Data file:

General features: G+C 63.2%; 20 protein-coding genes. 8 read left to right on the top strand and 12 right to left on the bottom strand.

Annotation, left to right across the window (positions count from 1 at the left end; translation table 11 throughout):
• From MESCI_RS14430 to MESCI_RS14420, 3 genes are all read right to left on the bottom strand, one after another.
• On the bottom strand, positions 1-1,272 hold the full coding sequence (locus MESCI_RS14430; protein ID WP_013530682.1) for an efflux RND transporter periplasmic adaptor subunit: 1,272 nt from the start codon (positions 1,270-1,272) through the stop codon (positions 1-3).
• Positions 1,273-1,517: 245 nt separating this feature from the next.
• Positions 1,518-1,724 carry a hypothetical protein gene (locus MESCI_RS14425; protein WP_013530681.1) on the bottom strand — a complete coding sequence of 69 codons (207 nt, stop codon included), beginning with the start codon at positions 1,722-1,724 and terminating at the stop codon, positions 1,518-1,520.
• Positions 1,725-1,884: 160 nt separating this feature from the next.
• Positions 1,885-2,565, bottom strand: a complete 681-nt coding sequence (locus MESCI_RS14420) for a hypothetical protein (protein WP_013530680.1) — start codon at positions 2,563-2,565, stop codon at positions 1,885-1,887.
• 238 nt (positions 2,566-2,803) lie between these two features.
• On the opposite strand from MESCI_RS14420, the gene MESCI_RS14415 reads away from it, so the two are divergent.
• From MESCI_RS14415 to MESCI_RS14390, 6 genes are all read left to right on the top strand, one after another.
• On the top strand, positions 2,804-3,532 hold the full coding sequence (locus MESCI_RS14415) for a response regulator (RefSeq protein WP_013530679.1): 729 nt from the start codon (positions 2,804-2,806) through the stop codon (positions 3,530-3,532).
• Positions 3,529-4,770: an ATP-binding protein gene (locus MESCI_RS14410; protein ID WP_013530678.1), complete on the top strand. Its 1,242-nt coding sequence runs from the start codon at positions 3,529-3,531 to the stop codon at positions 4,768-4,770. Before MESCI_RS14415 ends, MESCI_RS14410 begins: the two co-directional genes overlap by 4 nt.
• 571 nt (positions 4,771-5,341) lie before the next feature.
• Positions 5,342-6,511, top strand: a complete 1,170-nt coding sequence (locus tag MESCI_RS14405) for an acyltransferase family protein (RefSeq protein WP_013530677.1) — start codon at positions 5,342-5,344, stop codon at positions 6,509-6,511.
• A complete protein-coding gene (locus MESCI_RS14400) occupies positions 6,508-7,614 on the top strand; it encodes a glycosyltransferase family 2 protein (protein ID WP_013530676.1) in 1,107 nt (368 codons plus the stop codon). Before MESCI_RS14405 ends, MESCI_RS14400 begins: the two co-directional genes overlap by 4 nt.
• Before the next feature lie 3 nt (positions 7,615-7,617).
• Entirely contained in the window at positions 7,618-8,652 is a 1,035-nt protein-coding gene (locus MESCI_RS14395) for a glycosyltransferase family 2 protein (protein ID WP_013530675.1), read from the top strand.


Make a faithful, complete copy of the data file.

General features: G+C 63.2%; 20 protein-coding genes. 8 read left to right on the top strand and 12 right to left on the bottom strand.

Annotation, left to right across the window (positions count from 1 at the left end; translation table 11 throughout):
• From MESCI_RS14430 to MESCI_RS14420, 3 genes are all read right to left on the bottom strand, one after another.
• On the bottom strand, positions 1-1,272 hold the full coding sequence (locus MESCI_RS14430; protein ID WP_013530682.1) for an efflux RND transporter periplasmic adaptor subunit: 1,272 nt from the start codon (positions 1,270-1,272) through the stop codon (positions 1-3).
• Positions 1,273-1,517: 245 nt separating this feature from the next.
• Positions 1,518-1,724 carry a hypothetical protein gene (locus MESCI_RS14425; protein WP_013530681.1) on the bottom strand — a complete coding sequence of 69 codons (207 nt, stop codon included), beginning with the start codon at positions 1,722-1,724 and terminating at the stop codon, positions 1,518-1,520.
• Positions 1,725-1,884: 160 nt separating this feature from the next.
• Positions 1,885-2,565, bottom strand: a complete 681-nt coding sequence (locus MESCI_RS14420) for a hypothetical protein (protein WP_013530680.1) — start codon at positions 2,563-2,565, stop codon at positions 1,885-1,887.
• 238 nt (positions 2,566-2,803) lie between these two features.
• On the opposite strand from MESCI_RS14420, the gene MESCI_RS14415 reads away from it, so the two are divergent.
• From MESCI_RS14415 to MESCI_RS14390, 6 genes are all read left to right on the top strand, one after another.
• On the top strand, positions 2,804-3,532 hold the full coding sequence (locus MESCI_RS14415) for a response regulator (RefSeq protein WP_013530679.1): 729 nt from the start codon (positions 2,804-2,806) through the stop codon (positions 3,530-3,532).
• Positions 3,529-4,770: an ATP-binding protein gene (locus MESCI_RS14410; protein ID WP_013530678.1), complete on the top strand. Its 1,242-nt coding sequence runs from the start codon at positions 3,529-3,531 to the stop codon at positions 4,768-4,770. Before MESCI_RS14415 ends, MESCI_RS14410 begins: the two co-directional genes overlap by 4 nt.
• 571 nt (positions 4,771-5,341) lie before the next feature.
• Positions 5,342-6,511, top strand: a complete 1,170-nt coding sequence (locus tag MESCI_RS14405) for an acyltransferase family protein (RefSeq protein WP_013530677.1) — start codon at positions 5,342-5,344, stop codon at positions 6,509-6,511.
• A complete protein-coding gene (locus MESCI_RS14400) occupies positions 6,508-7,614 on the top strand; it encodes a glycosyltransferase family 2 protein (protein ID WP_013530676.1) in 1,107 nt (368 codons plus the stop codon). Before MESCI_RS14405 ends, MESCI_RS14400 begins: the two co-directional genes overlap by 4 nt.
• Before the next feature lie 3 nt (positions 7,615-7,617).
• Entirely contained in the window at positions 7,618-8,652 is a 1,035-nt protein-coding gene (locus MESCI_RS14395) for a glycosyltransferase family 2 protein (protein ID WP_013530675.1), read from the top strand.